Ethiopia's security forces have freed about 2,000 people detained under a state of emergency on suspicion of being involved in the recent violence which swept through parts of the country, the state-linked Fana Broadcasting Corporate has reported.
The group had been released after "receiving education and counselling service," it quoted Defence Minister Siraj Fegessa as saying.
The minister did not say how many people are still in detention.
On 20 October, the BBC reported that more than 2,600 people had been arrested under the state of emergency, which was imposed on 9 October after a wave of anti-government protests.
Opposition groups have been demanding greater political freedom in a country ruled by the Ethiopian People's Revolutionary Democratic Front since 1991.
More than 1,500 weapons had also been recovered by the security forces, FBC reported.
Ethiopia's Prime Minister Hailemariam Desalegn declared a six-month nationwide state of emergency on Sunday, saying months of unrest threatened the nation's stability.
Audio: What Does a State of Emergency Mean for Ethiopia?
Rights groups say more than 500 people have been killed in protests in the Oromiya region since last year, when anger over a development scheme for the capital turned into more general anti-government demonstrations over politics and human rights abuses.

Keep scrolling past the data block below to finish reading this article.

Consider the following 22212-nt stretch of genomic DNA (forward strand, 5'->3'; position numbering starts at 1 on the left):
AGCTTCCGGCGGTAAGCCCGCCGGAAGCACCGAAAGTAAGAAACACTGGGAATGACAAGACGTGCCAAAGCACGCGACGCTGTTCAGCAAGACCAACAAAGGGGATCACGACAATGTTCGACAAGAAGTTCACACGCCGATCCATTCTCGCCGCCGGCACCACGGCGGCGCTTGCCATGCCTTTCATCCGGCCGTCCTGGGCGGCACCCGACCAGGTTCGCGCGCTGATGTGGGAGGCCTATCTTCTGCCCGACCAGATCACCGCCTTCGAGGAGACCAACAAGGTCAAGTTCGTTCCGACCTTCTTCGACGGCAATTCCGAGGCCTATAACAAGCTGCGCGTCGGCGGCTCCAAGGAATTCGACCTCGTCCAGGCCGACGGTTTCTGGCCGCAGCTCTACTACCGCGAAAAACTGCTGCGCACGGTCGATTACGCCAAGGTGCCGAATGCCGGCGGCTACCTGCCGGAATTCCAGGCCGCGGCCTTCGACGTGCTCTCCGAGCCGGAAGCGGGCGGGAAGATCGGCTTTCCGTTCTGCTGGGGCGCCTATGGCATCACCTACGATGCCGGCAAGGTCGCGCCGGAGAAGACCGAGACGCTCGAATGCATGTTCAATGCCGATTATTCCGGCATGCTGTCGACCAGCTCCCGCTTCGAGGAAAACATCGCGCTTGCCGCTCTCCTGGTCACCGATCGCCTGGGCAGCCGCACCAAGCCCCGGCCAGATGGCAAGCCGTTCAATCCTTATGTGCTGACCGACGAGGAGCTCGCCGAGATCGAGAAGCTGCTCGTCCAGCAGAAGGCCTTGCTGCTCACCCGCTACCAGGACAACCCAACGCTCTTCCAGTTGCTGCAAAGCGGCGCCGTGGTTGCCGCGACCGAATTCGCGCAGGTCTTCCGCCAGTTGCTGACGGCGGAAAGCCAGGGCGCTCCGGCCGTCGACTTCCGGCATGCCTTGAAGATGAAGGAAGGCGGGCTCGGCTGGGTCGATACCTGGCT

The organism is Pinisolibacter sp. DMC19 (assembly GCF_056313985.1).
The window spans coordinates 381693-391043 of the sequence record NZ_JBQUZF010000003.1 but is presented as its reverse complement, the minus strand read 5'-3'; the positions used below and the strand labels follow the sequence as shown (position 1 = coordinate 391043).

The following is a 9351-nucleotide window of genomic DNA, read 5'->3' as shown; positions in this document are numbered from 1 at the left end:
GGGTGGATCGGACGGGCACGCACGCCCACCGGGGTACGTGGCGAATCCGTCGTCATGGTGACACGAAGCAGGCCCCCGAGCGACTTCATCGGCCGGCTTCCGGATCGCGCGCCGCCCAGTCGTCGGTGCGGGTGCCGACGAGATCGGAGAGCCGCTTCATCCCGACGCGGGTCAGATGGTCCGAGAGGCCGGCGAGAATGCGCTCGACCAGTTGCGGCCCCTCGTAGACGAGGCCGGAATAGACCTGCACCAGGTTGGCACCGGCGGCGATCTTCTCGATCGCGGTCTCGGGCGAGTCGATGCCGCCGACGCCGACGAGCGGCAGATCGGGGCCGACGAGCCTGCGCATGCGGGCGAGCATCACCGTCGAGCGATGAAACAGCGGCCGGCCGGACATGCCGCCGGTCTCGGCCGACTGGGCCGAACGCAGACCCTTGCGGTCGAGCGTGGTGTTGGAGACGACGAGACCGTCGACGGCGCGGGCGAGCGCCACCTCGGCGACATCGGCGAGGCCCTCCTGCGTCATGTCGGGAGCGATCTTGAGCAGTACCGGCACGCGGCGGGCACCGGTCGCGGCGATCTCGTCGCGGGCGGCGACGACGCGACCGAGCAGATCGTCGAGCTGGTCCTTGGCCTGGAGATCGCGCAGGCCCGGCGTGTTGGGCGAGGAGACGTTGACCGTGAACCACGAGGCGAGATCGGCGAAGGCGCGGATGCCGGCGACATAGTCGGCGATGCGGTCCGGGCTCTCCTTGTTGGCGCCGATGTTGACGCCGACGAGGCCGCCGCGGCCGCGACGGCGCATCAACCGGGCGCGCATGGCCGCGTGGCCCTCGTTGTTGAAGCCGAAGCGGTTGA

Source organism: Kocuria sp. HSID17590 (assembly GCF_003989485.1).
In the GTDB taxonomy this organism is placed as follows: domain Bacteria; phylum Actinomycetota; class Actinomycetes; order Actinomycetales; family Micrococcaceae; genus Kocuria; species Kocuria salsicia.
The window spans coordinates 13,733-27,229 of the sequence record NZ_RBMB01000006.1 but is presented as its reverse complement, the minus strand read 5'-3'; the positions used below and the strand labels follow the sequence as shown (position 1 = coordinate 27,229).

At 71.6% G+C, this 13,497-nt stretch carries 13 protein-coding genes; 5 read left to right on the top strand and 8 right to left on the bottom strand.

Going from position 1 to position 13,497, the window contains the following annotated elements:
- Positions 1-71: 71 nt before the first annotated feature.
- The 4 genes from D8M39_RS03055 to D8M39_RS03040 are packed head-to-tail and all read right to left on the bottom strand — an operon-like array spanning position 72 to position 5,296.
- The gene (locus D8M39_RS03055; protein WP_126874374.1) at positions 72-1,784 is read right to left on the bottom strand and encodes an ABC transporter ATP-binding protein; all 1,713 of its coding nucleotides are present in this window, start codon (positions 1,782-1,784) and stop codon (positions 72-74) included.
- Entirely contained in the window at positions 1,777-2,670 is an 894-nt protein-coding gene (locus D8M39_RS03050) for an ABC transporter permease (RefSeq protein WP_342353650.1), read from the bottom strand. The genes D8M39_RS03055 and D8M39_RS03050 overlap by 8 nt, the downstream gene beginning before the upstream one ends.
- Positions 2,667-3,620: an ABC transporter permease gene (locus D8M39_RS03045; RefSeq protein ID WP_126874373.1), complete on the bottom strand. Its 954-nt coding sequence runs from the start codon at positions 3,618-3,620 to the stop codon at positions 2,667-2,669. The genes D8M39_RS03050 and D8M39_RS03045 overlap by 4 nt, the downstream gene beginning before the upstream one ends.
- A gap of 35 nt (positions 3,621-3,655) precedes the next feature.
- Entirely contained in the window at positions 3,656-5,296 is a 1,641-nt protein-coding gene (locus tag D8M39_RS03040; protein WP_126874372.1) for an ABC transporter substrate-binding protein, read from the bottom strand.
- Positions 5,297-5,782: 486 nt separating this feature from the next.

The government says the death toll is inflated.
"A state of emergency has been declared because the situation posed a threat against the people of the country," Hailemariam said on state-run television.
"Vital infrastructure, businesses , health and education centers, as well as government offices, and courts have been destroyed," he said.
He also repeated earlier promises of reform and plans for dialogue with the opposition.
The state of emergency was effective from Oct.8.
The violence in Oromiya, Ethiopia's largest and most populous region which surrounds the capital Addis Ababa, and to a lesser extent in the Amhara province has put a shadow over a nation where a state-led industrial drive has created one of Africa's fastest growing economies.
But the government also faces rising international criticism and popular opposition to its authoritarian approach to development.
The unrest has also included attacks on businesses, many of the foreign-owned, including farms growing flowers for export.
Hailemariam did not elaborate on what the state of emergency would entail but said details would be announced soon.